Health minister thinks essential services legislation will work

Raissa Tetanish
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TRURO – The provincial minister of health and wellness said the government has no plans to repeal the new essential services legislation.

Leo Glavine, Nova Scotia’s Minister of Health and Wellness, spoke at the opening of the Nova Scotia Nurses’ Union annual general meeting yesterday morning in Truro. The meeting goes until Thursday at the Best Western Plus Glengarry. 

Leo Glavine told a crowd of more than 260 gathered for the Nova Scotia Nurses’ Union’s annual general meeting in Truro on Tuesday he believes it’s a model that can work.

“As a 30-year member of the Nova Scotia Teachers’ Union, and as a rep, I love the fact of having difficult negotiations to go

through,” said Glavine, during the meeting’s opening ceremon.

“But to realize that, our responsibility was to work it out at the table. That really is the responsibility.”

Glavine told nurses Bill 37 still gives unions the ability to strike and he’s heard two clear messages during the past couple of months since nurses from the Capital Health District Authority spent two days on strike – one illegally and one legally.

“Even as little as 10 per cent of nurses coming out of units floors across the province is unbelievably disruptive. It really is not about the numbers that could be on the picket line or on the sideline. I think even the fact that if you call a strike and had a very small group of people that are presenting to the public of Nova Scotia or any province that this has gone awry in our negotiations, and these are our genuine concerns, you don’t need a building shut down or a whole unit shut down,” he said.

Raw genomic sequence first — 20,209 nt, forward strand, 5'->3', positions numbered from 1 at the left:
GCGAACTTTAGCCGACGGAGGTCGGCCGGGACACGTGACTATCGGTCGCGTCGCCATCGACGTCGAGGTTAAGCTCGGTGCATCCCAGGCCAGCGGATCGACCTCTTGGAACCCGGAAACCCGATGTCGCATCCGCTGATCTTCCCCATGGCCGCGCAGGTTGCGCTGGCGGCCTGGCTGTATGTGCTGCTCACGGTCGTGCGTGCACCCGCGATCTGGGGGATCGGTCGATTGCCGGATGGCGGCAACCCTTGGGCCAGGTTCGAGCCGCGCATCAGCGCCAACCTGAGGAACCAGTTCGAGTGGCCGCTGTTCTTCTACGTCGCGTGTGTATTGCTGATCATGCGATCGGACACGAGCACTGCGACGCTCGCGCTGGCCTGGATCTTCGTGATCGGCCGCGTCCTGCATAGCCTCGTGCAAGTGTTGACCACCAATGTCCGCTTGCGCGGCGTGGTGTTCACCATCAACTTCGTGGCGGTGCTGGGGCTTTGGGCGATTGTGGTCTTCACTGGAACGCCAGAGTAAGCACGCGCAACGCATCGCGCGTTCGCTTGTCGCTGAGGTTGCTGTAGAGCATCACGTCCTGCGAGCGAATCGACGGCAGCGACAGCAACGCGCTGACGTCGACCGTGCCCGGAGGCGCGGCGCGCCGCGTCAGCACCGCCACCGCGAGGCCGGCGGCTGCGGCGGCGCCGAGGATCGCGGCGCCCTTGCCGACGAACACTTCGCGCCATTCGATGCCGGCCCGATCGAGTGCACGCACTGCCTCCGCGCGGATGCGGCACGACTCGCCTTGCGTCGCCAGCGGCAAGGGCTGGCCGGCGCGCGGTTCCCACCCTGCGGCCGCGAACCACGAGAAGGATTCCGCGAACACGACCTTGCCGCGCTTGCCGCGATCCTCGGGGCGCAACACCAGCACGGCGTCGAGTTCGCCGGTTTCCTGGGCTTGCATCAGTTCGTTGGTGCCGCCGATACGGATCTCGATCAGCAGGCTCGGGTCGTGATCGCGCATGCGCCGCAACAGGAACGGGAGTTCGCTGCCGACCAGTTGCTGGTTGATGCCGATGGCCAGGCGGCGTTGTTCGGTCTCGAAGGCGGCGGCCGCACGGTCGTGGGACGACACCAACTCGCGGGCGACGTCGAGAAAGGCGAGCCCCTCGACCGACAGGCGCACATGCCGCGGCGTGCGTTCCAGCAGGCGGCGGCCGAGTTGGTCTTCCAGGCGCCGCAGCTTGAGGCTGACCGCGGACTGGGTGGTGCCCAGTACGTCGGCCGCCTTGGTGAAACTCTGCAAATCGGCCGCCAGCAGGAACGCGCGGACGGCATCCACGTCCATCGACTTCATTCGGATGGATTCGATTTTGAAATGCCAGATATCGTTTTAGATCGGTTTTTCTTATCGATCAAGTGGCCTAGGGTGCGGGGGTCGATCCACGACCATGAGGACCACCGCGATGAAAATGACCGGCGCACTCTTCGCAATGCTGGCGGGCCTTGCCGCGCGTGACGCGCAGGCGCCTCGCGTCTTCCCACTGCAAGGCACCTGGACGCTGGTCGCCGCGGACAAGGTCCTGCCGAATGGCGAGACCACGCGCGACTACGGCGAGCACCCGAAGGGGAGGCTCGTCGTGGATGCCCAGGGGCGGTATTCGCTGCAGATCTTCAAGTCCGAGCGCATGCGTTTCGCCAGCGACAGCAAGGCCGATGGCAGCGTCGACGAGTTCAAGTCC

The health minister said a quarter of the province’s population will be 60 years of age or older next year.

“The demographic we now have in front of us is a powerful

force,” he said, adding the second message he’s heard came through phone calls and meetings held throughout the province.

“That is that they want a zero disruption to the health-care system,” he said. “They are putting us on the line as the employer and as unions to work it out at the table. They don’t want their tests cancelled. They don’t want their surgeries put off until summer if it just got cancelled three weeks ago.”

He said the message is one that’s very loud and clear.

“An enormous responsibility on us as an employer and you on the front line of health delivery is we have to work our utmost to make sure there isn’t any disruption.”

Janet Hazelton, president of the nurses’ union, said the union has one major issue.

“We have 138 conversations that could last for weeks,” she said about having a large number of employers. “We could be two years from now before we’re back at the table. That’s what’s frustrating for us … that we have to sit with all those employers. 138 is a significant amount of time and resources.”

Glavine responded by saying changes could be made in the fall and one of the possibilities is one union for registered nurses and one for licensed practical nurses.

The response the health minister got was a deafening ‘boooo.’

“That is one of those things that could happen. I’m just saying …not that we have intentions. I’m just saying that is a possibility,” he said.

Hazelton said the union would like to see the government “enforce our long-term care employers come to one table, to have one conversation.”

Twitter: @TDNRaissa


Organizations: Nova Scotia Nurses, Nova Scotia Teachers, Capital Health District Authority

Geographic location: Truro, Nova Scotia

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